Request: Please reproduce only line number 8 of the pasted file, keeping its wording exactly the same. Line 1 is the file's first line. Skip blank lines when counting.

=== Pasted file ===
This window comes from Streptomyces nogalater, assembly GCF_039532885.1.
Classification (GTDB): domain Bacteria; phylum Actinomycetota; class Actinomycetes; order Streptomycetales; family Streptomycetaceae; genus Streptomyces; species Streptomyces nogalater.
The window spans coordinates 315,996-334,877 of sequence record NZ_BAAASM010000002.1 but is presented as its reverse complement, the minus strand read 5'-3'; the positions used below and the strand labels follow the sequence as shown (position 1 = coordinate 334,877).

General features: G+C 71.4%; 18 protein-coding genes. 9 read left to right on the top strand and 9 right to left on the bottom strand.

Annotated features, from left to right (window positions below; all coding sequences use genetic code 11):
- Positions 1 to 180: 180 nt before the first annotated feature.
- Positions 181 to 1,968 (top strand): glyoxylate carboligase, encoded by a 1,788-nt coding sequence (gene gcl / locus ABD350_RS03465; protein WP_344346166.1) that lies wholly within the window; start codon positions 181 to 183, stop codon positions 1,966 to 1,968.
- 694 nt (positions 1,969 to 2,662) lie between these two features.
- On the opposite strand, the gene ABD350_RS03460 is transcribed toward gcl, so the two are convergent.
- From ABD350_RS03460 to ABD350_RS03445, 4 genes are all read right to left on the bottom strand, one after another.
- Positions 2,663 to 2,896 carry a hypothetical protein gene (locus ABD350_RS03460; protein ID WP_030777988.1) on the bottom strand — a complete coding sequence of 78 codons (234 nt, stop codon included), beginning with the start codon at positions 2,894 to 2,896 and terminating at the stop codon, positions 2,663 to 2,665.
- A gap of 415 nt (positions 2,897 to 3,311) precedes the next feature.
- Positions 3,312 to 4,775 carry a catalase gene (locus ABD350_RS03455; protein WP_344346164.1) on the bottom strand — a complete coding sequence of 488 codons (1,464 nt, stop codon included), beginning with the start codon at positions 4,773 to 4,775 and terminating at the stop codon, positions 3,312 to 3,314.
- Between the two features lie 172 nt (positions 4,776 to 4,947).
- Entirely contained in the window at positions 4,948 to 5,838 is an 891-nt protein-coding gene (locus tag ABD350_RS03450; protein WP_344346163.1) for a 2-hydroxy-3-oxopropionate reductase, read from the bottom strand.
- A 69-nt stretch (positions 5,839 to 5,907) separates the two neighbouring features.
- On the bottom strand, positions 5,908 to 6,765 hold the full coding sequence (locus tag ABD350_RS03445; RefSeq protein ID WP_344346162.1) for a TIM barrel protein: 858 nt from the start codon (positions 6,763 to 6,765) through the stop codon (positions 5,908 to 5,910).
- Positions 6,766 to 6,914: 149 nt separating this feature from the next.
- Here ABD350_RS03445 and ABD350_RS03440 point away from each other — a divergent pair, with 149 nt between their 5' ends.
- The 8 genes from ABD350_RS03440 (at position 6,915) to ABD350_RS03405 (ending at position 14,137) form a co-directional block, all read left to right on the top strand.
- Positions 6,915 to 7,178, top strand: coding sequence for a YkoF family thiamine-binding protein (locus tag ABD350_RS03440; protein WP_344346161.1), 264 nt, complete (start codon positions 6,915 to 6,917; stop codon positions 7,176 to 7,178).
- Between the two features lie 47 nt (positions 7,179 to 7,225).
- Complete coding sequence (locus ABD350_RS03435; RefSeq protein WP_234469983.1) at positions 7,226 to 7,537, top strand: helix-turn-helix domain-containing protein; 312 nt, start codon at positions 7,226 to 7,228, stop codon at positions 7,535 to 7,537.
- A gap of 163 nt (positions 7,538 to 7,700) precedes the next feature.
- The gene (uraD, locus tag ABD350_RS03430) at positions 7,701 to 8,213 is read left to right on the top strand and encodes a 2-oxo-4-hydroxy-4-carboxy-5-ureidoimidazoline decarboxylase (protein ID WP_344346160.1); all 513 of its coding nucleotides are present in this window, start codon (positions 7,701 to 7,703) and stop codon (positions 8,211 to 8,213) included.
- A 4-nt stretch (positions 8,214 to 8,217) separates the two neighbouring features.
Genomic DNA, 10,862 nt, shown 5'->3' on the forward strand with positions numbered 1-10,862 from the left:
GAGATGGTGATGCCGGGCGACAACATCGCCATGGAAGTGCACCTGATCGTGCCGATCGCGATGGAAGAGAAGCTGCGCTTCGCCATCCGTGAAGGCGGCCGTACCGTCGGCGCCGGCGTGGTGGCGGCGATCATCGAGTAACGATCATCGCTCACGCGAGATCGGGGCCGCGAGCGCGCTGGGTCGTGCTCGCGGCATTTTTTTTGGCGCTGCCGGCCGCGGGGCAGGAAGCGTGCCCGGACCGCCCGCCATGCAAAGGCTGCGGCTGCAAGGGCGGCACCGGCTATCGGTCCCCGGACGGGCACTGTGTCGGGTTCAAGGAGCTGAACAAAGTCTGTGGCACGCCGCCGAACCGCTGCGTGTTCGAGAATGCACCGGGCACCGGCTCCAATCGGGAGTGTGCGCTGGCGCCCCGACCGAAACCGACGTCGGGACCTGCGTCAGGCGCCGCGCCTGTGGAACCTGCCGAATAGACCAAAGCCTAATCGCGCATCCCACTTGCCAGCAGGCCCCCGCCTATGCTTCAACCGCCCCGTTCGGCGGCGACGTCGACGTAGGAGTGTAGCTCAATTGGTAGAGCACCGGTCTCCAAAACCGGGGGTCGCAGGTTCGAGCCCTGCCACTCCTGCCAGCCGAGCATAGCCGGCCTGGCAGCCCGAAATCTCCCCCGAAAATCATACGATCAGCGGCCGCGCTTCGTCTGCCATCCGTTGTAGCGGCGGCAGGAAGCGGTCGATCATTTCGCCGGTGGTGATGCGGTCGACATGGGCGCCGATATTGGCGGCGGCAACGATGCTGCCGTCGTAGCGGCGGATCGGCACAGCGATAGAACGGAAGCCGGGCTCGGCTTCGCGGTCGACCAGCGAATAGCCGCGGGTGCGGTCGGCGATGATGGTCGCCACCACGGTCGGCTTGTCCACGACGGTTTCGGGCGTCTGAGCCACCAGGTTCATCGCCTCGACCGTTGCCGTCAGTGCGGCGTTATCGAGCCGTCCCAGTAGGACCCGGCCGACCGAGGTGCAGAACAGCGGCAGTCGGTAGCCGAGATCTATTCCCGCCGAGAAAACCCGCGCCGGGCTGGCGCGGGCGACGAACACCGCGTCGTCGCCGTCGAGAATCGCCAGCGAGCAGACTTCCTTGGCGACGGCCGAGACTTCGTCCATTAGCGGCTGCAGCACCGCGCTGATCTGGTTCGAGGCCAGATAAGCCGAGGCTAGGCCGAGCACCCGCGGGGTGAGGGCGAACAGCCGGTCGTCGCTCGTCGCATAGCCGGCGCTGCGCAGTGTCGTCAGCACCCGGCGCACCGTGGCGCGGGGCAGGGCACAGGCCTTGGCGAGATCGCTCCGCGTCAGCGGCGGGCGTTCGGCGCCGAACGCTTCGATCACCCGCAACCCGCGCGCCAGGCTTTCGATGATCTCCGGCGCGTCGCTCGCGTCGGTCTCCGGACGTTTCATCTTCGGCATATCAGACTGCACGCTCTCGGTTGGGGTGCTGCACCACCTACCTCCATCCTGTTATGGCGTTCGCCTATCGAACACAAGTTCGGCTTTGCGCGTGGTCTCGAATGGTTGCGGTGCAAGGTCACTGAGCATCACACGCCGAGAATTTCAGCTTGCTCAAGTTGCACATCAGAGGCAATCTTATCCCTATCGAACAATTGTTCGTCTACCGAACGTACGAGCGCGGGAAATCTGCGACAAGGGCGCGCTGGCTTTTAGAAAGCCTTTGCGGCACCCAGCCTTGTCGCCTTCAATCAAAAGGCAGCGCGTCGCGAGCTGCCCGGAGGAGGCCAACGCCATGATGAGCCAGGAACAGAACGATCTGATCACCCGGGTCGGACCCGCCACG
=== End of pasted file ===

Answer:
- 694 nt (positions 1,969 to 2,662) lie between these two features.